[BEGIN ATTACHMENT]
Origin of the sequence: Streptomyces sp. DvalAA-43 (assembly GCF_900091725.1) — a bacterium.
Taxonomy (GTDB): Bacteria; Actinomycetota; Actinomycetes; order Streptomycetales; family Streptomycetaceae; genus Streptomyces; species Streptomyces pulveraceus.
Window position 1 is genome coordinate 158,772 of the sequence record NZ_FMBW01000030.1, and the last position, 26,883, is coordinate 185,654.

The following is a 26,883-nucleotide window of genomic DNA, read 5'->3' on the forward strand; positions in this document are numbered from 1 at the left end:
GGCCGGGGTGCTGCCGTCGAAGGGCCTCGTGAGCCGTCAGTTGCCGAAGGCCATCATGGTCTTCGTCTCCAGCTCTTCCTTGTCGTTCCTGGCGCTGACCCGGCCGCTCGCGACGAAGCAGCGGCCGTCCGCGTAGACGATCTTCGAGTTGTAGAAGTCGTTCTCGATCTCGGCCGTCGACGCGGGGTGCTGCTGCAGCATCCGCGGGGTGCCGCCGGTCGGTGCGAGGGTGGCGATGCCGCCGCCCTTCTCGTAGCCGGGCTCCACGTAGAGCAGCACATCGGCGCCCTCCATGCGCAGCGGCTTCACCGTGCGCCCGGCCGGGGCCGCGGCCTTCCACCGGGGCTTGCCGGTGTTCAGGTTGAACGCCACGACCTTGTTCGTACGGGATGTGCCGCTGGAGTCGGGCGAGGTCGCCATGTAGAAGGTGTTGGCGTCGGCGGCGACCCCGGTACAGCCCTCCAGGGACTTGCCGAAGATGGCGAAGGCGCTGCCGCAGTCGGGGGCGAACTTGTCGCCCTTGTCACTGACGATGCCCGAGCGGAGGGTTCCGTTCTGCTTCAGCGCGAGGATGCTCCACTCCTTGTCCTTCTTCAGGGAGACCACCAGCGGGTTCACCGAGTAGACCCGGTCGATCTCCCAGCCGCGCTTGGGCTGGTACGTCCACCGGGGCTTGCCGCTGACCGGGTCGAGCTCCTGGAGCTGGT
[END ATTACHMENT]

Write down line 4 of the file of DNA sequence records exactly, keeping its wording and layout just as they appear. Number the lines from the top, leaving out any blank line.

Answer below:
The following is a 26,883-nucleotide window of genomic DNA, read 5'->3' on the forward strand; positions in this document are numbered from 1 at the left end: